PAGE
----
Art of the Day: “Ju” by Morita Shiryu

Morita Shiryu (1918 – 1998), The character “Ju” (tree, wood), created in 1968, lacquered panel, 411 x 312 cm. Cicinnati Art Museum, US.

Established in Japan in the 13th century, Zen has influenced nearly all of Japan’s artistic and cultural traditions, from poetry to painting, from architecture to garden design. Morita Shiryu (1918-1998) was a renown Japanese calligrapher who applied Zen aesthetics to his artistic creations. Keenly aware of the history of Zen calligraphy and the development of abstract Expressionism in the West, he sought to transcend the barriers between the cultures, eventually producing works that manifest a new synthetic expression.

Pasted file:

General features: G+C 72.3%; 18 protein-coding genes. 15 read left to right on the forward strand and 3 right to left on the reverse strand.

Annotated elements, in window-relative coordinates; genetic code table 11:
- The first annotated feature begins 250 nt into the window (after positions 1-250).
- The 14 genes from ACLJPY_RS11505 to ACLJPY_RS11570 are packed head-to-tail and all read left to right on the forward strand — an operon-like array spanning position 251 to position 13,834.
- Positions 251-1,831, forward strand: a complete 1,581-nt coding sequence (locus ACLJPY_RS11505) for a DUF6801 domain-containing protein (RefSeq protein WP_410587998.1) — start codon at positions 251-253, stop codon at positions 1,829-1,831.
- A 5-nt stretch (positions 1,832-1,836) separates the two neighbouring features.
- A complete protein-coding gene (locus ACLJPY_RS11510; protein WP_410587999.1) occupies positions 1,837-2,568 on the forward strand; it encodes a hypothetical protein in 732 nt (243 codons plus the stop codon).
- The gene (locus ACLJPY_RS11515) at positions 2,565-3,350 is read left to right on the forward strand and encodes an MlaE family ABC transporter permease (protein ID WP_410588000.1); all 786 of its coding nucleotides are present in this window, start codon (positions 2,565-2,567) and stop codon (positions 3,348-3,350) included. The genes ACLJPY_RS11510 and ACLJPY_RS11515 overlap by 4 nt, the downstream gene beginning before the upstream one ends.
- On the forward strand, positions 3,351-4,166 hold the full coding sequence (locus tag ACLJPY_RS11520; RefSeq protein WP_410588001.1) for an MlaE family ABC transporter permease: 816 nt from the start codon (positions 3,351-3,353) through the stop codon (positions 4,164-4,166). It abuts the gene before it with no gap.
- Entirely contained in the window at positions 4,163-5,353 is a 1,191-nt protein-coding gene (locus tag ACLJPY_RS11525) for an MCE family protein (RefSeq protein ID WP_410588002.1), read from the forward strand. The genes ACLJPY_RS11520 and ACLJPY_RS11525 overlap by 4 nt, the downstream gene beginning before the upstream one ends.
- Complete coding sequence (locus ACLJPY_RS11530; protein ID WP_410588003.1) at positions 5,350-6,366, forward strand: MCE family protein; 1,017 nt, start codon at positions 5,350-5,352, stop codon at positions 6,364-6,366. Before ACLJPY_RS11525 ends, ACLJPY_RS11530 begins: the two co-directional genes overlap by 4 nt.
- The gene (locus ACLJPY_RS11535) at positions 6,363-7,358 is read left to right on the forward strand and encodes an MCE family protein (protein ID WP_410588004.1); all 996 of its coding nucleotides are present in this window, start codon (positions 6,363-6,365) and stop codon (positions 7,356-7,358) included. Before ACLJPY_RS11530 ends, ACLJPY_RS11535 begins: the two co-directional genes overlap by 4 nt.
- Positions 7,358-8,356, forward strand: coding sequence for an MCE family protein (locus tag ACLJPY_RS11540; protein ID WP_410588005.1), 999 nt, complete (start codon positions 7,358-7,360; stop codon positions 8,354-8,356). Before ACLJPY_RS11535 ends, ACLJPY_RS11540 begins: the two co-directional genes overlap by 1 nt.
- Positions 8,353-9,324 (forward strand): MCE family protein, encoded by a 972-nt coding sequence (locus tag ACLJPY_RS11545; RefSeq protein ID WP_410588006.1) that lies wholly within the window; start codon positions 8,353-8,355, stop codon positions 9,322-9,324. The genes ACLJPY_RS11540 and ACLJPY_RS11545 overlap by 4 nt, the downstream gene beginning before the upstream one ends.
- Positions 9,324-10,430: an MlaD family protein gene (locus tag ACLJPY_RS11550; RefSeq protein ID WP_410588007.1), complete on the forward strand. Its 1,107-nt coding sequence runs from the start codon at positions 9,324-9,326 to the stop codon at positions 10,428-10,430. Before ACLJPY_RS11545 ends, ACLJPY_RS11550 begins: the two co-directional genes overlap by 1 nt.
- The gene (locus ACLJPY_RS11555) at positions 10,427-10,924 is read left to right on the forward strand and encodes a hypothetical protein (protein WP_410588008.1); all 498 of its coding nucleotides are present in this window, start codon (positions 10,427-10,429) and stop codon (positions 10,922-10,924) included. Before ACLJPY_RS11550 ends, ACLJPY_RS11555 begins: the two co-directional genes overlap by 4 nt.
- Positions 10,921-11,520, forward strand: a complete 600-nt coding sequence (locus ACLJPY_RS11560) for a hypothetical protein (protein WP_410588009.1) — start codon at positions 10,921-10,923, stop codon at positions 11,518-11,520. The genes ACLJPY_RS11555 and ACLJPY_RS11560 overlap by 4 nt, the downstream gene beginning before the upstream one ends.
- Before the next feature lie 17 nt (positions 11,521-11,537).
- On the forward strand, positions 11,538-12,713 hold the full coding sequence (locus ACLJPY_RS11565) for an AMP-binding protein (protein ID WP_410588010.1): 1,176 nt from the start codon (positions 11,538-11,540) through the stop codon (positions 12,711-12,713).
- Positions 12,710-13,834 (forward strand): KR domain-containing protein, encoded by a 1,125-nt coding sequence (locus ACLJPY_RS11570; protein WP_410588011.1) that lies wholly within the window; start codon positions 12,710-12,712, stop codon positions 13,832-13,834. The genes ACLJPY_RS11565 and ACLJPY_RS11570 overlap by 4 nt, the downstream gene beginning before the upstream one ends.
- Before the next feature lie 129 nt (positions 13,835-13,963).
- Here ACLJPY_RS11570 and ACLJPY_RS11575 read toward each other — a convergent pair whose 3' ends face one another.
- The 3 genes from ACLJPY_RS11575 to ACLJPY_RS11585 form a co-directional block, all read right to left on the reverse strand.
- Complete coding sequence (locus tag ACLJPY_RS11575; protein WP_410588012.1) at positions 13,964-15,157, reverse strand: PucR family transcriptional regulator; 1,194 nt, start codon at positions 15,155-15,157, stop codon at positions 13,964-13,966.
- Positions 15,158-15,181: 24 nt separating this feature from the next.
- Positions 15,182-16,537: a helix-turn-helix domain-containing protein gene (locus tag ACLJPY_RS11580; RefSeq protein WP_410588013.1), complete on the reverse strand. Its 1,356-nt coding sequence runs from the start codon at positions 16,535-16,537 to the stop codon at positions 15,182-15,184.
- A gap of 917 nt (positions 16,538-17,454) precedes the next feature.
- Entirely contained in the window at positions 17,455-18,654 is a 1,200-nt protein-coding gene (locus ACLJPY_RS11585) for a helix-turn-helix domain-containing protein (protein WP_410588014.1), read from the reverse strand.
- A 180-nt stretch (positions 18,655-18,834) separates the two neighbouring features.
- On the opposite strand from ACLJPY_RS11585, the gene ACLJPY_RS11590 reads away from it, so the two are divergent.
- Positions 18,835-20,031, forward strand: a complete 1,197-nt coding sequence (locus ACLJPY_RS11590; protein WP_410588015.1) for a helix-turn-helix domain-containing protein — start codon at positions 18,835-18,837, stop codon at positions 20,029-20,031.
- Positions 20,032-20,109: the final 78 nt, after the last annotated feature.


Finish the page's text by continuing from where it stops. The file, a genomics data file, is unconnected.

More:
The theme of this four-panel lacquer screen is ju, the pictograph for “tree”. In keeping with Zen tradition, Morita meditated before creating. Then he painted the character spontaneously, the flexible brush responding to every movement of his fingers, wrist, elbow, shoulder and body. To inscribe the pictograph on this screen, Morita used two large brushes held together as one.

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